Monday, April 6, 2015

Puppetry Arts in the classroom

The last couple of weeks, I have watched stoned faced students erupt into giggles when being hugged and kissed by puppets. For blind children, it is important to get to touch the mouth of a hand puppet as it opens and closes, and shake hands with a puppet arm. They each got to try out several kinds of puppets and listen to silly my voices. I showed an episode of the "Muppets" and talked about how someone has to invent each character and make it by hand.

When it came to art production, my elementary students began at the beginning, which for me is the paper bag puppet. No childhood is complete without making at least one.

It didn't take long for me to sew dozens of little finger puppet bodies, which these kids took to new heights. It's important to discuss lots of ideas and offer a variety of materials before students come up with a solution that will work for them. I was surprised at some of the ideas they had, like feather for hair and a goat-tee, or a yarn loop to make a girl's hula hoop.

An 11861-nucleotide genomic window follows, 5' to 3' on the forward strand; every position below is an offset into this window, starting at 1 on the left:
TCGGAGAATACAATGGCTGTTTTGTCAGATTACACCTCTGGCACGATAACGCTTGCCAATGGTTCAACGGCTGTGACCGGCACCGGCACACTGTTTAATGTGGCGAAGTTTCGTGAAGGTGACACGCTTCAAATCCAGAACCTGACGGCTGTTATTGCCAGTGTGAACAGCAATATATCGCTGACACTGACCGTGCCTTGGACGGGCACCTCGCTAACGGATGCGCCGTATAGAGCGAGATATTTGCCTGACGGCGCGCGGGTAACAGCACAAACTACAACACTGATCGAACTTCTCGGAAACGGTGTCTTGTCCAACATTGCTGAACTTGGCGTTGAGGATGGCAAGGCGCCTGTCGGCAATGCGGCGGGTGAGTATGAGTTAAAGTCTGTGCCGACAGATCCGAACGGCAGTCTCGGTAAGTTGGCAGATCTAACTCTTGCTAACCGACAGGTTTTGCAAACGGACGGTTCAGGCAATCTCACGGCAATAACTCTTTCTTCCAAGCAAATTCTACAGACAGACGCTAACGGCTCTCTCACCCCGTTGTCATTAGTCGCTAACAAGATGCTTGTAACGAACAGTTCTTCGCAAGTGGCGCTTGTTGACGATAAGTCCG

Older students watched power point presentations on puppets and video clips of amazing giant marionettes to ancient shadow puppets. They then made their own shadow puppets with two pieces of black paper, wire, and metallic markers. Dowels and brads work too for moving parts. But I am saving our dowels for another project.

The marionette project used paper towel rolls (we still have plenty left over from all of our toilet paper roll crafts), paint, string, and Popsicle sticks.

Puppets and marionettes marry visual arts with literacy and performance art. We wrapped up our unit by taking a trip to the Center for Puppetry Arts to watch an amazing performance about "The Diary of Anne Frank."

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